At MassGeneral Hospital for Children, Leslie Kerzner, MD, is a leader in improving the care of newborns exposed during pregnancy to opioid drugs such as heroin and the maintenance medications used to treat addiction to opioids.
Her team cares for infants in the days following their birth—when the babies must be carefully weaned from the drugs. As associate director of the MGHfC Special Care Nursery, her goal is to lessen withdrawal symptoms and to protect newborns from a seizure, which could have consequences on their rapidly growing brains.
Dr. Kerzner also meets with each mother during her pregnancy to share with them what to expect. And she helps them through the harrowing experience of watching their newborns experience withdrawal after they are born.
Mass General’s Addiction Initiative
“One of the things I say to all of the mothers is, ‘At Mass General, we are non-judgmental. We are here to support you and your baby,’ ” Dr. Kerzner says. “My message to them is, ‘Let’s move from here forward.’ ”
Dr. Kerzner’s work reflects Mass General’s broader efforts to improve care for people who have substance use disorders. Launched in 2014, Mass General’s Substance Use Disorders (SUDs) Initiative has created addiction consult teams to help emergency room patients who have overdosed. It has also worked with physicians to ensure careful prescribing of opioids and increased the use of coaches to help patients recover from addiction.
Opioids and Pregnancy
Between 2000 and 2012 there was a five-fold increase in the number of babies born with opioid withdrawal, according to the National Institute on Drug Abuse. Opioid abuse includes the illegal drug heroin, misuse of prescriptions, such as oxycodone or the maintenance medication methadone that is used to treat addiction.
Yearly, Dr. Kerzner monitors about 40 newborns exposed to opioids. A little more than half require prolonged hospital treatment.
Brandi Connor and her partner, Eddie Johnson, first met Dr. Kerzner during Brandi’s pregnancy. Brandi was a patient at Mass General Charlestown Health Center and was referred to Dr. Kerzner. She had quit heroin a few years earlier, but was on a medication prescribed to manage her urges.
Fourteen years before, Brandi had been through a pregnancy, but she remembers that time doing everything naturally and by the books. “My situation was 100 percent different,” she explains. “I was nervous for my baby. I didn’t want to hurt a baby.”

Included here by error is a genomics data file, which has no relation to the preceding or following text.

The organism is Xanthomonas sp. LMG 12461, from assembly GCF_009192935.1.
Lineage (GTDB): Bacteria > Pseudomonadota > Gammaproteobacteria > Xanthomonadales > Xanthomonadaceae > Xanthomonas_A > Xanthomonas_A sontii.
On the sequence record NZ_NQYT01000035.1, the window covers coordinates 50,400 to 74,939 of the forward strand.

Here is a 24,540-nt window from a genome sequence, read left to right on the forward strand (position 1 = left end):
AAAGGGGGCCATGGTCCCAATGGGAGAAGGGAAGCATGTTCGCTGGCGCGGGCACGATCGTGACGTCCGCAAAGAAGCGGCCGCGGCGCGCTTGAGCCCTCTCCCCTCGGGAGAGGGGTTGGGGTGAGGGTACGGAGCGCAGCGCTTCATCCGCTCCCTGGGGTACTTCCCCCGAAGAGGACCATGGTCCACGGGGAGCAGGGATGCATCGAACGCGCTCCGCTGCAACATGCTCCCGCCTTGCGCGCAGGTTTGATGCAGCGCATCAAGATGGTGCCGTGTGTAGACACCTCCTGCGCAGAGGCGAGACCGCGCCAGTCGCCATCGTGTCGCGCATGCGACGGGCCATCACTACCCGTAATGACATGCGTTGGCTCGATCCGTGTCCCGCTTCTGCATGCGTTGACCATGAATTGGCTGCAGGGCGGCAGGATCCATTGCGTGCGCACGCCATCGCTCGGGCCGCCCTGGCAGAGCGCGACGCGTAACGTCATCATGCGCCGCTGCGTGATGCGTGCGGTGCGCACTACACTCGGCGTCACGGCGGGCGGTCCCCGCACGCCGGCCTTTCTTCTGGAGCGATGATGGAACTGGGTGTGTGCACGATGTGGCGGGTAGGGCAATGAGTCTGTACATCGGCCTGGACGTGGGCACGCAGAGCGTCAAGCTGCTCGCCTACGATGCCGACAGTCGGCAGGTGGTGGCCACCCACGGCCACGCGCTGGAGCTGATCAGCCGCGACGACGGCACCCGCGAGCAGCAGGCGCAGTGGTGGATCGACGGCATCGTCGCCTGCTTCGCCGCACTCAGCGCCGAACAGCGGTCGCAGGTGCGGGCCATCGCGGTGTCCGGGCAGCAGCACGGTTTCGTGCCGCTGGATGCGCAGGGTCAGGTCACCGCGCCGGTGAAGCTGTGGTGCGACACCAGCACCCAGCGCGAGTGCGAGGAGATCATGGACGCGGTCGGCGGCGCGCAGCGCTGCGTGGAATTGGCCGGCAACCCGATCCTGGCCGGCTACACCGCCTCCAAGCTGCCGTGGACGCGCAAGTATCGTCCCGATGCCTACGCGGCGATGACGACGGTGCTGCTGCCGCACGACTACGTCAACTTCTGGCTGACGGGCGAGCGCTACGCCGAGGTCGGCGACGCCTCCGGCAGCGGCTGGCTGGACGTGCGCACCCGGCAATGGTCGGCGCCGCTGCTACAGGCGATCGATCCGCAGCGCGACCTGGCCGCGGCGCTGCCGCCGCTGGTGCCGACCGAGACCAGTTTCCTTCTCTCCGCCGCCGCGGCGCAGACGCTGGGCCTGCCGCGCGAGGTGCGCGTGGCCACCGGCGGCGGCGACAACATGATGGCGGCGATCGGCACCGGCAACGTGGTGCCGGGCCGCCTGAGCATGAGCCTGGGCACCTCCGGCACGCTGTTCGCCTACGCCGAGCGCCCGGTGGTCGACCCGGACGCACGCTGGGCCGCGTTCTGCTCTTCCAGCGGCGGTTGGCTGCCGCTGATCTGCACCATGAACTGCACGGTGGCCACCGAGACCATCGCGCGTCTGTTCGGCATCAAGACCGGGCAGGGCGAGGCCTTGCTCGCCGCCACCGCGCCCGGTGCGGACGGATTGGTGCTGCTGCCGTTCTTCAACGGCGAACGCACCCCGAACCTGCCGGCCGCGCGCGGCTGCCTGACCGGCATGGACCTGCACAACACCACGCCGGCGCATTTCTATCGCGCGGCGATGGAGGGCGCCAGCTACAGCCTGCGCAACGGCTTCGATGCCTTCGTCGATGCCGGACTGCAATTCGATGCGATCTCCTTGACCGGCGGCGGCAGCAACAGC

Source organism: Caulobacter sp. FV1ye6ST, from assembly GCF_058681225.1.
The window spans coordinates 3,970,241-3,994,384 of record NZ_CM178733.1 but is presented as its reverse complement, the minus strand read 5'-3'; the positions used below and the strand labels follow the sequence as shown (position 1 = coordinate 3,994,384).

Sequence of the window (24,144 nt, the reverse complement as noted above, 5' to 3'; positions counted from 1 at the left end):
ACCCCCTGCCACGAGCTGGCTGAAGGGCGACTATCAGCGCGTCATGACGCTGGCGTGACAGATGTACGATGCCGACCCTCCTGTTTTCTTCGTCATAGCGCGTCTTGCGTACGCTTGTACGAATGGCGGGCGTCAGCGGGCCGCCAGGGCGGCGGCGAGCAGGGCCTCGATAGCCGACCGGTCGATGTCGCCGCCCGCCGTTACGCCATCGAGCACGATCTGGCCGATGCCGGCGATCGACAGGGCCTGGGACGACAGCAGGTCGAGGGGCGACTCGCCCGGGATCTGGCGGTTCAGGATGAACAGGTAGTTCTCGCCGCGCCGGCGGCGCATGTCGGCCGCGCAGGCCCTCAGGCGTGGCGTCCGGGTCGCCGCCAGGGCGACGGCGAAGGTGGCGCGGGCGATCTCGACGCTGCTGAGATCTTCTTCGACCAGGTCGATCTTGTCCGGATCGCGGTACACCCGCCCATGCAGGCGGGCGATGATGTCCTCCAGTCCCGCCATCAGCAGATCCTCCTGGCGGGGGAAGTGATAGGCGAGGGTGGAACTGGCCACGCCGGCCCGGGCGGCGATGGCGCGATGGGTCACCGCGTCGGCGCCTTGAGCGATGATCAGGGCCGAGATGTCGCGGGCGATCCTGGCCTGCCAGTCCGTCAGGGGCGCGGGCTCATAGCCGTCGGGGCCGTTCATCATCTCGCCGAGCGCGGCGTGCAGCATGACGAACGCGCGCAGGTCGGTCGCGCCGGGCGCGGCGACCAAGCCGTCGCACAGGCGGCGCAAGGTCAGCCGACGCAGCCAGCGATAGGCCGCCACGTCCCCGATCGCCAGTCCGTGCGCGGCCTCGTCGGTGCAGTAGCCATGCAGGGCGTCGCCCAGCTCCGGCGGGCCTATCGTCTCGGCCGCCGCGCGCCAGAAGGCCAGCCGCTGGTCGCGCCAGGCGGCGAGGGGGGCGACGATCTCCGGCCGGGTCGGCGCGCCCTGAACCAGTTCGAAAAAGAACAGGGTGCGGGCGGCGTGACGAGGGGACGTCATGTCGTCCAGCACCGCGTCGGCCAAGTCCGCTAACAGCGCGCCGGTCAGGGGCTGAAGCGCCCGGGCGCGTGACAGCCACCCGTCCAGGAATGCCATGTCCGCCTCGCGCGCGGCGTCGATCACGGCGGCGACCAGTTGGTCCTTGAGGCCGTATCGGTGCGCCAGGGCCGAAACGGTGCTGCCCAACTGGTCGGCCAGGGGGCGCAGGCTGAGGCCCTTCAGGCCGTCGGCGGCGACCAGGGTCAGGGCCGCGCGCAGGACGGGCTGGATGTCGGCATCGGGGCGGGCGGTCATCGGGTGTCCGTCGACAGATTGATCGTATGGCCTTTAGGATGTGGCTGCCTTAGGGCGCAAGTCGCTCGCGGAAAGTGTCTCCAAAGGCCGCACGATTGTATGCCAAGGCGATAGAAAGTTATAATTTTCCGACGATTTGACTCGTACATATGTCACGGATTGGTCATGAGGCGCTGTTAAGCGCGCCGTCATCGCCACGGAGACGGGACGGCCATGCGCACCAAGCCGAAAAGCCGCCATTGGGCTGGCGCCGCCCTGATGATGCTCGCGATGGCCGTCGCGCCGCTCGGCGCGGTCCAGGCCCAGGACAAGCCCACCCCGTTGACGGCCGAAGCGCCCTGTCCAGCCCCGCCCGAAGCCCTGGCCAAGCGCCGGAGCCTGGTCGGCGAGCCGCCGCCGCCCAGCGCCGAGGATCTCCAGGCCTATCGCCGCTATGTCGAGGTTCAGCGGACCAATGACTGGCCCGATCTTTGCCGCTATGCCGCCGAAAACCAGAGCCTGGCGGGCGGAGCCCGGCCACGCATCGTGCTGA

An Agonizing Choice
At Dr. Kerzner’s advice, Brandi decided to continue using suboxone, a new medication she was taking to manage her urges during pregnancy. Dr. Kerzner told Brandi that stopping could result in a miscarriage or other complications.
It was an agonizing choice because Brandi learned suboxone could cause her newborn to experience withdrawal.
“I felt a lot better after the appointment,” Brandi says. “Mass General is unbelievable.”
“I felt a lot better after the appointment,” Brandi says, adding she experiences anxiety. “Mass General is unbelievable. Really, it’s me and Eddie. We don’t have family. It was nice to have a support system.”
During withdrawal some infants cry and shake uncontrollably. They also breathe fast, sweat and develop a fever. Sometimes they cannot feed well.
A newborn exposed to opioids requires a minimal hospital stay of four days, two days longer than a typical birth. Some infants will require hospital care for six weeks.
A Boy Full of Life
Dr. Kerzner and her team use neonatal morphine to ease symptoms. The team standardized scoring of a baby’s vital signs so that the withdrawal progress could be consistently noted and tracked.
On Oct. 31, 2015, after an all-night labor, Brandi and Eddie welcomed Declan, a baby boy, into their family. At 8 pounds and 3 ounces, he was a healthy weight. He did not experience many withdrawal symptoms but did go to the Special Care Nursery. There, he mostly slept.
These days, Brandi describes her blond-haired, little boy as a “very independent, goofball,” who is her “sidekick.”
“I love seeing Declan’s reaction to what is new in his life,” she says. “My joy is him.”
Monitoring Early Development
Philanthropic funding could help Dr. Kerzner support more families, educate healthcare professionals and conduct related research.
For at least two years after their birth, Dr. Kerzner follows such babies in the Newborn Developmental Follow-Up Clinic. The clinic which Dr. Kerzner co-directs with Melissa Woythaler, DO, was started by a gift from Barrie and Kevin Landry. Like the Special Care Nursery, the clinic cares for babies exposed to opioids as well as children not exposed to these substances but who are born extremely premature or with other high risk conditions.
With therapists, Dr. Kerzner tracks the babies’ development and gives parents guidance and support. She knows mothers are at a high risk of relapsing into substance use.
Additional philanthropic funding could help Dr. Kerzner support more families, educate healthcare professionals and conduct related research.
“The data does not show long-term effects from opioid exposure during pregnancy,” Dr. Kerzner says, “But I would like to explore that research—so we can determine how effective our interventions are.”
To learn how you can support the babies and mothers Dr. Kerzner cares for, please contact us.